Fewer than half a dozen of the estimated 15,000 Vietnamese prisoners to be released as part of a mass amnesty next week are believed to be political prisoners, reports say, indicating that Vietnam’s authoritarian rulers continue to be wary of freeing the dissidents.
In one of the country’s largest mass pardons in years, the 15,466 inmates including 1,842 women and 16 foreigners will be released on the Sept. 2 national day, officials from President Truong Tan Sang’s office announced Thursday.
Among them are four people convicted on national security charges, state news agency VietNamNet quoted vice minister of public security General Le Quy Vuong as saying.
The news agency gave their names as Duong Duc Phong and Hoang Hung Quyen, both jailed for espionage, and Y Kong Nie and Y Hong Nie, both from Vietnam’s ethnic minority Montagnard-populated Central Highlands region and serving sentences for "undermining unity."
But little is known about the four and none of the country's prominent political prisoners are being released under the amnesty.
Dissident academic Tran Khue said prisoner amnesties like this one can be tracked as an indicator of government attitudes on politically sensitive issues.
“I am watching this amnesty move very closely,” he told RFA’s Vietnamese Service. “From looking at the amnesty, people can tell whether the [political] situation will get better or worse.”
“If it were going to be an amnesty that freed political prisoners such as Cu Huy Ha Vu and Le Quoc Quan ..., that would be a good one,” he said.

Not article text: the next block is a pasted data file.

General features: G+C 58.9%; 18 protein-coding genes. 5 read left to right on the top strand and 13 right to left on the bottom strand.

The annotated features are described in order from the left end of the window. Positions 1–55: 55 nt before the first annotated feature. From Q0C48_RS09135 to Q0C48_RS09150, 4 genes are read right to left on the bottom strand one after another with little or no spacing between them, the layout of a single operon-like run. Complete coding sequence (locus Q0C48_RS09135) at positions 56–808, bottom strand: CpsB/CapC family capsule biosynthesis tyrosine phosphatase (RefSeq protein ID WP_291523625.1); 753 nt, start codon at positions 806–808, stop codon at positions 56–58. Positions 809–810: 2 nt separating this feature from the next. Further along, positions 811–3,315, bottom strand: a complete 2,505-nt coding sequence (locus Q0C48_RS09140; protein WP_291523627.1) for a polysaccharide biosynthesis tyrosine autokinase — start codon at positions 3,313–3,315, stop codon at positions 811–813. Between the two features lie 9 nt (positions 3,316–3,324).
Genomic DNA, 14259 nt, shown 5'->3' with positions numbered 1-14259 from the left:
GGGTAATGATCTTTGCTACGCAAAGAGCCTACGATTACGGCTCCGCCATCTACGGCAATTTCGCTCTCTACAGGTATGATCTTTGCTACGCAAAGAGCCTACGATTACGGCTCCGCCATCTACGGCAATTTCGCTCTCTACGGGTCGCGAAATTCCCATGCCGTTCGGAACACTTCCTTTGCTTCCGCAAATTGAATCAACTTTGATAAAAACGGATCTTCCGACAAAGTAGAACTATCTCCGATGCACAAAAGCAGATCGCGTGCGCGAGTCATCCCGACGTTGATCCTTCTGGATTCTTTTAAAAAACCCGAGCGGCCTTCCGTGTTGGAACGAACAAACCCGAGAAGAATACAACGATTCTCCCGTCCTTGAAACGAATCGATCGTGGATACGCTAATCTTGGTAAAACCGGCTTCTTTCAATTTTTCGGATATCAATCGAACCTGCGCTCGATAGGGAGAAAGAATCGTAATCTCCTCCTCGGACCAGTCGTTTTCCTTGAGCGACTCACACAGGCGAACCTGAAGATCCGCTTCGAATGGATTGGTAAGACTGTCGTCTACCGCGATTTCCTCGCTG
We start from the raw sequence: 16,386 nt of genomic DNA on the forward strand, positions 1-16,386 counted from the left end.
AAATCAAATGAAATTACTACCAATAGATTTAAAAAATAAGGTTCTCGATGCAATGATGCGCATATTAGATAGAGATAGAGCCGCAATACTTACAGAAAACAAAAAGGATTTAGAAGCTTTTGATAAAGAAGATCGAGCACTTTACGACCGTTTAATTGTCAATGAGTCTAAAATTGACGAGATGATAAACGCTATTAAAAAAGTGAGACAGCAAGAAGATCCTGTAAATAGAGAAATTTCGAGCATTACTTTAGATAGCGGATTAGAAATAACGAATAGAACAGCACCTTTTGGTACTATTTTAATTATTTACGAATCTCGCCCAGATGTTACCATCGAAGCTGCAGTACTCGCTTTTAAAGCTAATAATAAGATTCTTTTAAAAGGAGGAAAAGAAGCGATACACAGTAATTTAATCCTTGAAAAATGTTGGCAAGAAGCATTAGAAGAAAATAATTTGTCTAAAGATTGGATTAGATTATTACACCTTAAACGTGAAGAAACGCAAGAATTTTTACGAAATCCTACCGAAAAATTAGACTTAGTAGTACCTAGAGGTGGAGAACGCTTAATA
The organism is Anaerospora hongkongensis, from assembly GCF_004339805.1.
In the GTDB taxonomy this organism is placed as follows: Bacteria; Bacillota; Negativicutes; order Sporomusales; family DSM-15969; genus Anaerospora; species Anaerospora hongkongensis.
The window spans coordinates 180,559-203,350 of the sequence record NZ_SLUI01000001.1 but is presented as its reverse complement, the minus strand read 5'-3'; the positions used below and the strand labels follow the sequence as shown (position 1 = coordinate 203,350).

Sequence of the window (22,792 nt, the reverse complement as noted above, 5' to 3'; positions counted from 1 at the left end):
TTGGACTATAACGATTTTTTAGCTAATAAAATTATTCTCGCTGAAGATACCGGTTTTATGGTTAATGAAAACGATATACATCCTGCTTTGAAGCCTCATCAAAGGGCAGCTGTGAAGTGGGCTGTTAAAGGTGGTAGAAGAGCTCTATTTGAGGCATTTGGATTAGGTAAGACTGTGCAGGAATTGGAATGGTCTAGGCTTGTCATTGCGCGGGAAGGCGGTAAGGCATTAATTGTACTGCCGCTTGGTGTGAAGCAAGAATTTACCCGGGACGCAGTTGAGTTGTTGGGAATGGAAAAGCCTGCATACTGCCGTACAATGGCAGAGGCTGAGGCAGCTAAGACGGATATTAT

Quan and Ha Vu, both outspoken lawyers, are among dozens of dissidents and bloggers jailed after speaking out online since the one-party communist state stepped up a crackdown three years ago.
Duong Thi Tan, the ex-wife of blogger Nguyen Van Hai—also known as Dieu Cay—who is serving a 12-year sentence for “conducting propaganda against the state,” said it was rare and difficult for political prisoners held on anti-government charges to receive amnesties.
“Everyone wants freedom, but for those charged with acting against the government, a lot of things are required in order for their sentences to be reduced,” she told RFA.
Rights groups say that nearly 50 activists have been jailed over national security crimes so far this year.
U.S. officials said in June that Vietnam, which is regularly denounced by rights groups for its intolerance of political dissent and systematic violations of freedom of religion, was holding more than 120 political prisoners.
Vietnam typically grants amnesty to inmates on major national holidays, including the Lunar New Year (Tet), and more than 17,000 were released on Sept. 2 last year.
Reported by RFA’s Vietnamese Service. Translated by Khanh Nguyen. Written in English by Rachel Vandenbrink.